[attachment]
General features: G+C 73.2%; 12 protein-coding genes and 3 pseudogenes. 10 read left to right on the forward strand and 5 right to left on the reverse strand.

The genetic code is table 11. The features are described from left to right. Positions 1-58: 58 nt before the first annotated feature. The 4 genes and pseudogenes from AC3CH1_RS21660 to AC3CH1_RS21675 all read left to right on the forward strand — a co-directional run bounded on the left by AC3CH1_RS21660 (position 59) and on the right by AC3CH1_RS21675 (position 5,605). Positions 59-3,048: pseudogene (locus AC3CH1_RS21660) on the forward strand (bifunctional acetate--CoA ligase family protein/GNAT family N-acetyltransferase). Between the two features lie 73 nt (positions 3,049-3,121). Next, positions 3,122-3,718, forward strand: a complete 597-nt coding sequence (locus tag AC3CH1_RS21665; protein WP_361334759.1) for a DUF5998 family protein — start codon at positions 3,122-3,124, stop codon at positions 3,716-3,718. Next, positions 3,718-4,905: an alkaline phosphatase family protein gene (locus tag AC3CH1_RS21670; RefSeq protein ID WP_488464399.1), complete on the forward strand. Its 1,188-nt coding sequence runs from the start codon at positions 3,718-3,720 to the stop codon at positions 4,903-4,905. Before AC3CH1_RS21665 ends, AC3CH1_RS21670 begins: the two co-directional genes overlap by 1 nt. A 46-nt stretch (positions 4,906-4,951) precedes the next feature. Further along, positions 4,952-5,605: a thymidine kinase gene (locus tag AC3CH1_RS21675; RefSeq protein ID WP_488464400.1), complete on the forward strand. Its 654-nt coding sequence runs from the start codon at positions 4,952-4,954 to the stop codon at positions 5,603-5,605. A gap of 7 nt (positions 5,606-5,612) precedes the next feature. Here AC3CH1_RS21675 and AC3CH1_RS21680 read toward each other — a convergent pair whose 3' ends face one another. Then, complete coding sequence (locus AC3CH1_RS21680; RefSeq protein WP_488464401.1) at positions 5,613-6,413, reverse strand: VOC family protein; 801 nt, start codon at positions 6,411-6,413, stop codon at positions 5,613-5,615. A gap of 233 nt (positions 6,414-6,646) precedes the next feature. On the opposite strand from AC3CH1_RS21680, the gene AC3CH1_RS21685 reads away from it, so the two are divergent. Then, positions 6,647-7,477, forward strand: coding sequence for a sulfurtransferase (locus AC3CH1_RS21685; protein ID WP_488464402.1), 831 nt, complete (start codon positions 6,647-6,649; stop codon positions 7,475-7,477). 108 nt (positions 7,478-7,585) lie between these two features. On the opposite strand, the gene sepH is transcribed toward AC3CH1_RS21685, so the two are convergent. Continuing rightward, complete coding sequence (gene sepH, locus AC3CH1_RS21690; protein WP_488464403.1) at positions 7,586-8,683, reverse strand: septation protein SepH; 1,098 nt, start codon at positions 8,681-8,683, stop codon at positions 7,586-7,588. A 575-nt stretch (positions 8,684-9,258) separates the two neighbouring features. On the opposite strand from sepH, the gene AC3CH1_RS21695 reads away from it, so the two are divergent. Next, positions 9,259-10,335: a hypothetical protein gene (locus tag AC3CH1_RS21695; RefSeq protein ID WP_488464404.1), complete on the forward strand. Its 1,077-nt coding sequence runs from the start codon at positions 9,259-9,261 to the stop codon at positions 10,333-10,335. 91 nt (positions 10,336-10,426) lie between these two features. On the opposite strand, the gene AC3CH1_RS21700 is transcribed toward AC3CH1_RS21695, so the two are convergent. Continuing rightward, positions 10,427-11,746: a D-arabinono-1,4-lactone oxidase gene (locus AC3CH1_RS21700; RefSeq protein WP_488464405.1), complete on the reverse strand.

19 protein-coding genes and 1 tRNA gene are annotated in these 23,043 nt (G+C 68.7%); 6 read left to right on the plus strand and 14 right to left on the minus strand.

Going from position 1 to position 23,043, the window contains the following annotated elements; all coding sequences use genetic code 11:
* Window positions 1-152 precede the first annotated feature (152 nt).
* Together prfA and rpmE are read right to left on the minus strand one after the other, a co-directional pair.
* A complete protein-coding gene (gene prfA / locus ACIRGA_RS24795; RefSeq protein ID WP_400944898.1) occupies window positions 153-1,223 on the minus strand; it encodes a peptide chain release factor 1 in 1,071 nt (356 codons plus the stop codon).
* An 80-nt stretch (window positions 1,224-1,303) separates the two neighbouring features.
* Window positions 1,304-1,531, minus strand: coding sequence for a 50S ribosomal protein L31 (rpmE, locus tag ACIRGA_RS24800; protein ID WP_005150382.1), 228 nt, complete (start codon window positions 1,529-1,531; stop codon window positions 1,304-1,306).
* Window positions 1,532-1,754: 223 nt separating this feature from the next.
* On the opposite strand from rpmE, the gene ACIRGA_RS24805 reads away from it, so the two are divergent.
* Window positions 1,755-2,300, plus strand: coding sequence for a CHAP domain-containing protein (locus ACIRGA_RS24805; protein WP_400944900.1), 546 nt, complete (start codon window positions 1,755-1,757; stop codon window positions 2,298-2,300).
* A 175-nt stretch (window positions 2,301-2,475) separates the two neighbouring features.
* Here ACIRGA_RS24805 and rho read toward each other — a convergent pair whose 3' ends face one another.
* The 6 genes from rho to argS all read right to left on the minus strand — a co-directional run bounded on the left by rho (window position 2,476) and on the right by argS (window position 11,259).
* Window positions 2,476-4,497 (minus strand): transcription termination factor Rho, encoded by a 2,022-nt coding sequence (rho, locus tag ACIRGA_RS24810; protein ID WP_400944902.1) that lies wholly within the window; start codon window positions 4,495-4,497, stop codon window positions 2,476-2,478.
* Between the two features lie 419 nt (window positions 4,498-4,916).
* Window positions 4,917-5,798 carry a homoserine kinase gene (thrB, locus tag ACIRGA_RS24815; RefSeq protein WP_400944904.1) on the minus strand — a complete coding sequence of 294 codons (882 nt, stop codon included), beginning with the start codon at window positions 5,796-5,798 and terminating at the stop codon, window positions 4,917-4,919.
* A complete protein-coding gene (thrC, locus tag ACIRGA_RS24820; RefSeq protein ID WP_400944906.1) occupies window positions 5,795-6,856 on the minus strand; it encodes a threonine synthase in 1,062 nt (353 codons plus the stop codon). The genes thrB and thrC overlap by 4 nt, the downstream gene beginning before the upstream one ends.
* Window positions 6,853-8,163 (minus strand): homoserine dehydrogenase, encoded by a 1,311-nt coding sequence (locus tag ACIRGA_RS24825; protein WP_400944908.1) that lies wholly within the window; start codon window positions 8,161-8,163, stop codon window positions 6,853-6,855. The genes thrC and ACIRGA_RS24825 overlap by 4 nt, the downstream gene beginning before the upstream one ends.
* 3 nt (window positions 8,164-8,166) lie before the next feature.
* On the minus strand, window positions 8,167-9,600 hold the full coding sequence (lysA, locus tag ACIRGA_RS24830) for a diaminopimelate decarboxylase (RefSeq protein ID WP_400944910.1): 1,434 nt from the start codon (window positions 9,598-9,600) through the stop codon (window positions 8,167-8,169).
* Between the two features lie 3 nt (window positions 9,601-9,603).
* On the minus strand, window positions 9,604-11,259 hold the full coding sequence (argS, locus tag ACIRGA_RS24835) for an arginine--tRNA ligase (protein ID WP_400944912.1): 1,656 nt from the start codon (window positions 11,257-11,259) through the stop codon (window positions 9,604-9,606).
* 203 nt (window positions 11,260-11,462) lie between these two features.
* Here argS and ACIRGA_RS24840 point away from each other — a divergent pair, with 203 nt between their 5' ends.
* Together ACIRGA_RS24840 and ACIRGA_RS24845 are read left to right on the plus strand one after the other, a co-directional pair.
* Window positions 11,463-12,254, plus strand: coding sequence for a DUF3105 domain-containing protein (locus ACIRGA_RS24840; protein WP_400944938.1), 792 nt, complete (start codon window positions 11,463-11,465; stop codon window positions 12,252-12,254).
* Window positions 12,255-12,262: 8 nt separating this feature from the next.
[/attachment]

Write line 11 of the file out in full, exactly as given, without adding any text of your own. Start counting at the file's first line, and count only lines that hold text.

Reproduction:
* On the opposite strand from rpmE, the gene ACIRGA_RS24805 reads away from it, so the two are divergent.